Aaron produces journalism with impact. His work has sparked more than a dozen congressional hearings, numerous laws and criminal probes by the Drug Enforcement Administration, FBI, Pentagon and Federal Trade Commission and been honored with many of journalism’s most prestigious awards. A two-time Peabody Award winner, finalist for the Pulitzer Prize, multiple Emmy Award nominee and winner of the Selden Ring and Alfred I. duPont-Columbia Award, his work has appeared in The New York Times, Chicago Tribune, NBC Nightly News, Good Morning America and PBS NewsHour. Below are examples of some of his work and the change that it made.
Co-authored with Reveal’s Emmanuel Martinez, this sweeping investigation into modern-day redlining sparked investigations by six state attorneys general and led major banks like JPMorgan Chase to open new branches in neighborhoods of color. Winner of the Peabody Award and a finalist for the Pulitzer Prize, it also received the Selden Ring Award for Investigative Reporting.
A deep dive into how the Community Reinvestment Act, a 1977 law designed to prevent redlining, was in fact spurring gentrification and leading to the displacement of people of color from neighborhoods they’d long called home. It received the Alfred I. duPont -Columbia Award and was nominated for a national Emmy Award for business reporting.
This Reveal radio documentary showed how one of Tom Barrack, Donald Trump’s closest friends, had used the Great Recession to amass more than 30,000 single-family homes and become a modern-day slumlord. The day after the story ran, Barrack quit the board of the company he founded and sold all his stock,
This national Emmy Award-nominated award investigation showed how the for-profit University of Phoenix had used a cozy relationship with the military to become the number one choice of soldiers and veterans seeking to use their GI Bill education benefit — despite its high cost and low graduation rate. The Pentagon responded by launching an investigation and kicking University of Phoenix recruiters off military bases around the world.
This 2015 investigation into rampant overmedication at the Department of Veterans Affairs hospital in Tomah, Wisconsin led to a series of Congressional hearings and criminal investigations by the DEA, FBI, and the VA’s own inspector general. A year after the story ran, President Barack Obama signed legislation named for a veteran who died in Tomah, the Jason Simcakoski Memorial Opioid Safety Act, which dramatically changed the way veterans’ hospitals dispensed potentially dangerous pain medication.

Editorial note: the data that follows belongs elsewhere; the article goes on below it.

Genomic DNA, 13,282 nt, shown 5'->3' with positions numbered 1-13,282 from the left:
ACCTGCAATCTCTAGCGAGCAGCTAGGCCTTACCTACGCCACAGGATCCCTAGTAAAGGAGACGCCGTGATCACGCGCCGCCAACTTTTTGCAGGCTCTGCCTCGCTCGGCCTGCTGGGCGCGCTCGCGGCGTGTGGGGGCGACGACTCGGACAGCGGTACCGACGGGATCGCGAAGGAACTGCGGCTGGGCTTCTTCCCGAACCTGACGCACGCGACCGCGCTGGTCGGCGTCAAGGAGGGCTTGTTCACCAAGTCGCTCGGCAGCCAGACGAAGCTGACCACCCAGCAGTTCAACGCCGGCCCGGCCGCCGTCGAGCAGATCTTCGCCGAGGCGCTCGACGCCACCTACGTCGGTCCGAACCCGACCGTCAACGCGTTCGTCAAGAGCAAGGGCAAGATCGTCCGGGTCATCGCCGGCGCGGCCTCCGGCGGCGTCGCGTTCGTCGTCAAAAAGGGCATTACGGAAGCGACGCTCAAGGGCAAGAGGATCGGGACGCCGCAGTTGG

This Peabody Award-winning and national Emmy nominated expose into runaway opioid prescriptions in Department of Veterans Affairs was based on an analysis of ten years of prescription data obtained using the Freedom of Information Act. We found that the VA was doping up veterans veterans returning home from Iraq and Afghanistan and then feeding their addictions, leading to an overdose rate among VA patients that was double the national average.
This story revealed that wait times for veterans benefits had reached so long that the Departmet of Veterans Affairs had paid $437 million in retroactive benefits to the survivors of nearly 19,500 veterans who died waiting. As a result of this story, all VA workers claims staff around the country were forced to work overtime for months. Today, approximately 500,000 fewer veterans are waiting for benefits.
This investigation revealed that the Department of Veterans Affairs was aware of more than 4,200 Iraq and Afghanistan veterans who had died after leaving the military. More than half died within two years of discharge. Nearly 1,200 were receiving disability compensation for a mental health condition, the most common of which was post-traumatic stress disorder. It led the VA Inspector General to launch an investigation into the death of one veteran, who stepped in front of a train after being turned away from the VA hospital in Palo Alto, California.
This investigation used public health records to show that three times as many Iraq and Afghanistan veterans from California were dying at home from suicide and risky behavior than were dying in the war itself. It received the prestigious Sigma Delta Chi Award from the Society of Professional Journalists and led the VA to begin tracking suicide among veterans for the first time.